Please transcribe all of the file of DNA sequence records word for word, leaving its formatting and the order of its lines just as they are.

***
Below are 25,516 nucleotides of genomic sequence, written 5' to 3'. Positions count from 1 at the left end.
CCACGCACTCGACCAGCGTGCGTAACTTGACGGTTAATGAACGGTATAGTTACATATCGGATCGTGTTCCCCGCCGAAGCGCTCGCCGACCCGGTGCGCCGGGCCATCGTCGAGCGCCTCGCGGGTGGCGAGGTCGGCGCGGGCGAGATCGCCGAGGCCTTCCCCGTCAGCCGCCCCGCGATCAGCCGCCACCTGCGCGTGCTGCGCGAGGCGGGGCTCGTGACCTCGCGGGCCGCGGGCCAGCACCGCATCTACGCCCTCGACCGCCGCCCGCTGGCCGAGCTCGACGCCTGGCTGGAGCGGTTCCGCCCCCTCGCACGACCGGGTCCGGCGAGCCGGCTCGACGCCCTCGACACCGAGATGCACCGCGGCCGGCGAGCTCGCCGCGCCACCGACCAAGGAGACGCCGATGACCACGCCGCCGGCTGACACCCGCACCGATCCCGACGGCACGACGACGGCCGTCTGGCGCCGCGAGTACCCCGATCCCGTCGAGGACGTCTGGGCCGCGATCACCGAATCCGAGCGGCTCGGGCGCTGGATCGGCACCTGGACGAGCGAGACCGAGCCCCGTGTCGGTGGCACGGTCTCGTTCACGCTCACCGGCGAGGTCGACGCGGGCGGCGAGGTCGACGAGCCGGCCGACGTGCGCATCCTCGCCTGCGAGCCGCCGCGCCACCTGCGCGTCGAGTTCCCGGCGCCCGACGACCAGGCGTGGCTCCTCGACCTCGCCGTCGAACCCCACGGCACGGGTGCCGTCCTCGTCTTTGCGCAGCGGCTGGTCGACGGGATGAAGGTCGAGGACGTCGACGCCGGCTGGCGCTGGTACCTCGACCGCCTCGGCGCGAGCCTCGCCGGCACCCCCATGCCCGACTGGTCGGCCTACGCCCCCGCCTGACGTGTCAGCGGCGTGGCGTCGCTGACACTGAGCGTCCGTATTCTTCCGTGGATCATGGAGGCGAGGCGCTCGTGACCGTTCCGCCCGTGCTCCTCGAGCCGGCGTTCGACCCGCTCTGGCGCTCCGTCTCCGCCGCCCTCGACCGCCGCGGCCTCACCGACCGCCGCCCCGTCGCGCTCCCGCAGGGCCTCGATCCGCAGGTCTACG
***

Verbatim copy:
Below are 25,516 nucleotides of genomic sequence, written 5' to 3'. Positions count from 1 at the left end.
CCACGCACTCGACCAGCGTGCGTAACTTGACGGTTAATGAACGGTATAGTTACATATCGGATCGTGTTCCCCGCCGAAGCGCTCGCCGACCCGGTGCGCCGGGCCATCGTCGAGCGCCTCGCGGGTGGCGAGGTCGGCGCGGGCGAGATCGCCGAGGCCTTCCCCGTCAGCCGCCCCGCGATCAGCCGCCACCTGCGCGTGCTGCGCGAGGCGGGGCTCGTGACCTCGCGGGCCGCGGGCCAGCACCGCATCTACGCCCTCGACCGCCGCCCGCTGGCCGAGCTCGACGCCTGGCTGGAGCGGTTCCGCCCCCTCGCACGACCGGGTCCGGCGAGCCGGCTCGACGCCCTCGACACCGAGATGCACCGCGGCCGGCGAGCTCGCCGCGCCACCGACCAAGGAGACGCCGATGACCACGCCGCCGGCTGACACCCGCACCGATCCCGACGGCACGACGACGGCCGTCTGGCGCCGCGAGTACCCCGATCCCGTCGAGGACGTCTGGGCCGCGATCACCGAATCCGAGCGGCTCGGGCGCTGGATCGGCACCTGGACGAGCGAGACCGAGCCCCGTGTCGGTGGCACGGTCTCGTTCACGCTCACCGGCGAGGTCGACGCGGGCGGCGAGGTCGACGAGCCGGCCGACGTGCGCATCCTCGCCTGCGAGCCGCCGCGCCACCTGCGCGTCGAGTTCCCGGCGCCCGACGACCAGGCGTGGCTCCTCGACCTCGCCGTCGAACCCCACGGCACGGGTGCCGTCCTCGTCTTTGCGCAGCGGCTGGTCGACGGGATGAAGGTCGAGGACGTCGACGCCGGCTGGCGCTGGTACCTCGACCGCCTCGGCGCGAGCCTCGCCGGCACCCCCATGCCCGACTGGTCGGCCTACGCCCCCGCCTGACGTGTCAGCGGCGTGGCGTCGCTGACACTGAGCGTCCGTATTCTTCCGTGGATCATGGAGGCGAGGCGCTCGTGACCGTTCCGCCCGTGCTCCTCGAGCCGGCGTTCGACCCGCTCTGGCGCTCCGTCTCCGCCGCCCTCGACCGCCGCGGCCTCACCGACCGCCGCCCCGTCGCGCTCCCGCAGGGCCTCGATCCGCAGGTCTACG